Published on the Deli Philadelphia – Saturday, January 21, 2012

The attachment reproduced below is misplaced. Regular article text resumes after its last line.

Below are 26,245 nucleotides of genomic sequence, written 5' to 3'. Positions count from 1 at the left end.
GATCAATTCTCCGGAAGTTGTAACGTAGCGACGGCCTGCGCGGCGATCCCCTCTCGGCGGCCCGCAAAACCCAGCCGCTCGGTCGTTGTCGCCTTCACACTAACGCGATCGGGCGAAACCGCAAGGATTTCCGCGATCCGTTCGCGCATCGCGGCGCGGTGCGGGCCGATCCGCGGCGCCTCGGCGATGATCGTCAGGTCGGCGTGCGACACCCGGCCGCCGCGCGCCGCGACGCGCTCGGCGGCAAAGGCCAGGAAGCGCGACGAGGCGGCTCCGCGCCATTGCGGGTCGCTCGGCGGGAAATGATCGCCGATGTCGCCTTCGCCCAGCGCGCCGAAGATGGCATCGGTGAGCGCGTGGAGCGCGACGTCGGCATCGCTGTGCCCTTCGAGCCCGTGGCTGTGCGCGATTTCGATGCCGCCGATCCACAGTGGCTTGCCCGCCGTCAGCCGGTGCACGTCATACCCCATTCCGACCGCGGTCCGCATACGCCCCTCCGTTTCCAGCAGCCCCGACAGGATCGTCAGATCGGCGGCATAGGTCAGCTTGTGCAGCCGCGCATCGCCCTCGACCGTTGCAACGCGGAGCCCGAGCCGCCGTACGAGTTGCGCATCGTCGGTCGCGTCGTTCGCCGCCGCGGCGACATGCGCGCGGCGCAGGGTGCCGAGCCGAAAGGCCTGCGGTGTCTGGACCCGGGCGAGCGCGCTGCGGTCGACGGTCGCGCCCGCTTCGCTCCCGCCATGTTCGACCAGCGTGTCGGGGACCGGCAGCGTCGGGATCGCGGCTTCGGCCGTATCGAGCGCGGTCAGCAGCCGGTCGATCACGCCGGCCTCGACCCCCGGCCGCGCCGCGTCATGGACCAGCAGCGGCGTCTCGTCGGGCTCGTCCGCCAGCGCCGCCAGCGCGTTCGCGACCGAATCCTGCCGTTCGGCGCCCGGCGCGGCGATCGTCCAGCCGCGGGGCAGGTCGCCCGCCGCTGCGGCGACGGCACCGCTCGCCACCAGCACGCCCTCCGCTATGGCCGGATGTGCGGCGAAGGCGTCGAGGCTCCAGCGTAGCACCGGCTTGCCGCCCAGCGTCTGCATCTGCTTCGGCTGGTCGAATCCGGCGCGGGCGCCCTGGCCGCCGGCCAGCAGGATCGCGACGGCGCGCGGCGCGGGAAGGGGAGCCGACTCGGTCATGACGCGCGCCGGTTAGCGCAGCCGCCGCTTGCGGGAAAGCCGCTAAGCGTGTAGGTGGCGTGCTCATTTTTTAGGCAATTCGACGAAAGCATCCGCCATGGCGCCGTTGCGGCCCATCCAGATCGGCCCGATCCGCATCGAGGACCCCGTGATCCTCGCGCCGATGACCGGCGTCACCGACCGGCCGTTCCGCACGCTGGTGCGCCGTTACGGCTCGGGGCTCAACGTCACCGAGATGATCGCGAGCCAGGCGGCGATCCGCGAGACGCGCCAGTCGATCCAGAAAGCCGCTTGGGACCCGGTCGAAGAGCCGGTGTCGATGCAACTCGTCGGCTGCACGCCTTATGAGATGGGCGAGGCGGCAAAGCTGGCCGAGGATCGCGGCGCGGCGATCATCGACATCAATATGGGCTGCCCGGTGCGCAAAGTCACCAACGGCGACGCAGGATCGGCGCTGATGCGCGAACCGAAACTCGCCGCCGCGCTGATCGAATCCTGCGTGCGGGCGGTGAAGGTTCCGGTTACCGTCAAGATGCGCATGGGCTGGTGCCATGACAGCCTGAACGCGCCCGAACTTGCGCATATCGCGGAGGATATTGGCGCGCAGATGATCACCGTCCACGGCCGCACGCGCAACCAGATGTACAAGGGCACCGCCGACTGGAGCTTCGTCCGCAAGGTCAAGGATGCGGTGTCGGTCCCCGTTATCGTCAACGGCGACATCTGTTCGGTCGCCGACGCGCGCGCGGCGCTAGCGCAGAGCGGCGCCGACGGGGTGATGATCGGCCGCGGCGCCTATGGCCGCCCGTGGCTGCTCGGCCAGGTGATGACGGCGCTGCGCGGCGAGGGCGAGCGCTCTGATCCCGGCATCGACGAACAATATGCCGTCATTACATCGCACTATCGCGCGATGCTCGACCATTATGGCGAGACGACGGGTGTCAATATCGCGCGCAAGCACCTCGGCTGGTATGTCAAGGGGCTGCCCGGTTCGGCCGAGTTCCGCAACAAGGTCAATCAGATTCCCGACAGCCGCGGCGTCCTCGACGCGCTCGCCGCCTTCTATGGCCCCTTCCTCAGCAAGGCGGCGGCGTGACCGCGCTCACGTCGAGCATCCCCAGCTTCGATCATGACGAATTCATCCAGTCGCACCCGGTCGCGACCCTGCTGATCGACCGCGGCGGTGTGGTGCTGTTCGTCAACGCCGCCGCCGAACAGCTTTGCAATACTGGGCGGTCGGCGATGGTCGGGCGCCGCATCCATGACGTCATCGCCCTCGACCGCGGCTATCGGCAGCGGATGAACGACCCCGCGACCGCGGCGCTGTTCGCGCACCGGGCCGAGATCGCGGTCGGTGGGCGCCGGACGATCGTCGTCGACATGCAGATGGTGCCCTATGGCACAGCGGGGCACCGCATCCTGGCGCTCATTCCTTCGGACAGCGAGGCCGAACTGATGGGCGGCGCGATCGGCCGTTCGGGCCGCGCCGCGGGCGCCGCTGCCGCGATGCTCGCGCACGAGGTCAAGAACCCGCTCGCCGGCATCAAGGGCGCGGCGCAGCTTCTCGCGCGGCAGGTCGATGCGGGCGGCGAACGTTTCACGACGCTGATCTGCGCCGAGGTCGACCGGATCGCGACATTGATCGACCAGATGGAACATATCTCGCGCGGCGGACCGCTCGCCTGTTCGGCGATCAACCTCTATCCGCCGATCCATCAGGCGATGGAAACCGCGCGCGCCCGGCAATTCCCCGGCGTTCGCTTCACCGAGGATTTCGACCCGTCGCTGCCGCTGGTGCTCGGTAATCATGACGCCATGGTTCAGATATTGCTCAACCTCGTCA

When we think of Greek mythology, we often consider its mystical being—of the iniquitous morality set against a fustian backdrop of prolific sagas. We’re far removed from its intent, instead regarding those amaranthine epics are just mere building blocks for our English degrees—for a purpose of distinguishing the various types of literature that evoked obsessive admiration through the ages. But, at tonight’s Plato’s Porno Cave at North Philly’s Little Berlin, that disconnect will be propitiously confronted. The high concept art exhibition, billed appropriately as a “social gathering of surreal performance art, drinks, warm song, and a symposium on the mysteries of love,” is inspired by Ancient Athens comic playwright Aristophanes’ speech in Symposium, Plato’s famous philosophical text dated 385–380 BCE. Aristophanes’ swirling speech on love, which suggests the history of same-sex and different-sex soulmates, follows the journey of human creation—that the Sun, Moon and Earth birthed man, woman, and androgyny (man and woman), respectively, with double bodies.  They were mighty and ample like their parents—and they were arrogant, dare challenging the Gods by climbing Mount Olympus. And since the Gods were equally arrogant—and wholly rapacious—they punished this recalcitrance by dichotomizing their bodies into frailer halves. This chastisement left these new beings to wander, forever suspiring for their other half with forsaken hope. It’s an exquisitely afflictive narrative, one the Plato’s Porno Cave will dismantle in three parts: Keys of Lighting, involving the dismantling of a playing piano until the music is only the resonances of tools to symbolize Zeus’ punishment; Heads of the Table, an audience-involved piece that will envisage the “complications of a two-headed human”; and Wandering Half Giants, another audience-involved piece that includes performers drifting through the space in oversized attire with vacant 12-foot long limbs, conjuring the sensation of desolation, which they will transmit to visitors through Aristotelian enquiries. This bizarre but spectacular chromatic exposition will be elevated through the outflow of illusory soundscapes by, among others, the Armchairs’ Andy Moholt, Jon Shapiro,the Ox’s Greg Johnson, and Lincoln Line’s Scott Bickmore. If nothing else, let Plato’s Porno Cave antagonize your grasp of devotion and destitution, of coveting and solitude, of the world we’re supposed to accept but refuse to comply with. Little Berlin Gallery, 2430 Coral Street, 8pm, All Ages  –Annamarya Scaccia

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